I have always found the tradition of thanksgiving amazing.
Thanksgiving in America (thanks Google!) has its origins in the year 1623, Plymouth Masschussets where the said governor of the region, proclaimed to the pilgrims to gather and render thanks to the Almighty for all his blessings. The holiday commemorates a harvest festival celebrated by the Pilgrim Fathers and is held on the fourth Thursday in November. In Canada, a similar holiday is celebrated usually on the second Monday in October.
So while the US and Canada celebrate this festival, I was wondering if we have such equivalent traditions here in India?
An ancient culture such as ours has many festivals to celebrate the bounty of harvest. With numerous Hindu calendars (solar, lunar and a mixture of both) that are followed, these festivals fall on different days of the year.
Going by the Indian regions, Pongal celebrated in the state of Tamilnadu, is the first one of such festivals in January.
Followed by Basant Panchami in Bengal and other northern states.
Ugadi and equivalents are the last to arrive in the month of April celebrated by the states of Karnataka, Andhra Pradesh, Telengana and Maharashtra.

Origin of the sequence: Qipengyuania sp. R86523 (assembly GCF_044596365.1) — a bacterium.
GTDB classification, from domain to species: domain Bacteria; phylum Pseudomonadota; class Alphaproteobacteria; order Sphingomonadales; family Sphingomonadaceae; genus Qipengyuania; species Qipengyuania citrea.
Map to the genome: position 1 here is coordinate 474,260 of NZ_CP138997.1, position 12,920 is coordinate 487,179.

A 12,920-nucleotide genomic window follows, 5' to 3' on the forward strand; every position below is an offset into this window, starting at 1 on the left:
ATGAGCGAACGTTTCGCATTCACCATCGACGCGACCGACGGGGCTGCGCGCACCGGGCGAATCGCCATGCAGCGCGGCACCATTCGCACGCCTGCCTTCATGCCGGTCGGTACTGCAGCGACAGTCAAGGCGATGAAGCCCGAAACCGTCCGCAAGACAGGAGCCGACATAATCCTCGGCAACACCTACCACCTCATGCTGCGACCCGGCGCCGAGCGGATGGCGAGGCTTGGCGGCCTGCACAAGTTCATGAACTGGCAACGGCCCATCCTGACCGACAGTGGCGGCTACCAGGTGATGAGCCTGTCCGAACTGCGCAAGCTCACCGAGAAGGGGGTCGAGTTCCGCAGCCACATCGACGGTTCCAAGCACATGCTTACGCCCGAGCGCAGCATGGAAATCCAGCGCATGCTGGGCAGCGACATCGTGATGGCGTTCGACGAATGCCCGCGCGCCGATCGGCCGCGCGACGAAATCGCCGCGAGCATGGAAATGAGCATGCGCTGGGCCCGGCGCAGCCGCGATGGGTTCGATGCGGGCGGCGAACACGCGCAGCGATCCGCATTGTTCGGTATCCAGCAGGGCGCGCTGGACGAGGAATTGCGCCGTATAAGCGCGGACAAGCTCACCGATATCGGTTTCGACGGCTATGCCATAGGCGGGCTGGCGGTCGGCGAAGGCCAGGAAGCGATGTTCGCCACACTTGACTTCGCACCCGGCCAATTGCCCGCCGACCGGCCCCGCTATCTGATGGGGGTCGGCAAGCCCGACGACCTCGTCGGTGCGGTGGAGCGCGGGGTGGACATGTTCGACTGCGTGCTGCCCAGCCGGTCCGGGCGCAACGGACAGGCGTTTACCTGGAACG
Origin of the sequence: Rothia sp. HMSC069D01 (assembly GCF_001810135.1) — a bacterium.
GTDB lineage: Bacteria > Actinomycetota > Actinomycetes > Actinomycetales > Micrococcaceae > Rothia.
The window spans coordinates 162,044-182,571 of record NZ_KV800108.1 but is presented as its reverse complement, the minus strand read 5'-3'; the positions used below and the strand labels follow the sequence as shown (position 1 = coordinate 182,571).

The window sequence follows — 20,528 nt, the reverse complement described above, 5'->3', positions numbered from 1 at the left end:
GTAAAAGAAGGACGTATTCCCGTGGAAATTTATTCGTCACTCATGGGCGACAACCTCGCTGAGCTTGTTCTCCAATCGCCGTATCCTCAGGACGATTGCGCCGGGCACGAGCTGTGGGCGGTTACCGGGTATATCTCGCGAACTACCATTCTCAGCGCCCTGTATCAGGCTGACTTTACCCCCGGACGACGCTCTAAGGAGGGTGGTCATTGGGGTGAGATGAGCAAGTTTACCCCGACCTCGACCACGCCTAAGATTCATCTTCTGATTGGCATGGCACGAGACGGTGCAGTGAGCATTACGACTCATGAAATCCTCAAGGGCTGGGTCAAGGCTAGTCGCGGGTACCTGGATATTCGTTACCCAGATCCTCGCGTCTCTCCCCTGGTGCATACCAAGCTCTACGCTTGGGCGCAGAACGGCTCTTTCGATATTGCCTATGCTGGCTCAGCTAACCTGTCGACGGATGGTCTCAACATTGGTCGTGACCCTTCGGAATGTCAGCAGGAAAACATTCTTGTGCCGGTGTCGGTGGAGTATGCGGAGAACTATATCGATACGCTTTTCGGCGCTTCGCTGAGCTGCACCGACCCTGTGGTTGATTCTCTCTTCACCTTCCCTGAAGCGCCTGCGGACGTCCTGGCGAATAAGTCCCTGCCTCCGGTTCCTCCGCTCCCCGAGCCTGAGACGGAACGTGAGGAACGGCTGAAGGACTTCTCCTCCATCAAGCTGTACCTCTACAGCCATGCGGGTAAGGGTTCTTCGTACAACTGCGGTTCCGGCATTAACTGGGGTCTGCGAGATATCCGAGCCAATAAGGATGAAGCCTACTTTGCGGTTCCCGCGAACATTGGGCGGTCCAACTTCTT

While we have no specific celebration equaling thanksgiving, I guess the spirit pervades.
Don’t you think the idea of carrying this spirit of thanksgiving through out the year rather than celebrating it for just one day is so wonderful? The blessing of having a good home, the love of my family and friends, good health, the food that I savor, the glorious beauty of nature are the things that are at the top of my mind. What are yours?
I know that in this busy world of ours, it is easy to forget to slow down to say a thanks. I want to take a moment to say thank you to all the lovely readers reading this blog (post), to the ones that have left me so many likes on my previous posts and to those who are following this blog. You are one of the main reasons that my words work. Thanks for indulging me.
The Upanishads – ancient texts dating back to 1500 BC, revered by Hindus has this shloka (verse) in Sanskrit, from the Taittariya Upanishad which symbolizes the spirit of thanksgiving – one of sharing, peace and togetherness.
Om sahanavavathu; sahanau bhunaktu;
Tejaswinavadhitamastu; ma vidvishavahai,
Om shantih shantih shantihi
Together may we flourish,
Together may we be nourished
Together may we toil
May our journey be bright, filled with purpose
There shall be no ill will among us
Peace and tranquility be upon the earth
Peace everyone. And a happy and blessed thanksgiving 🙂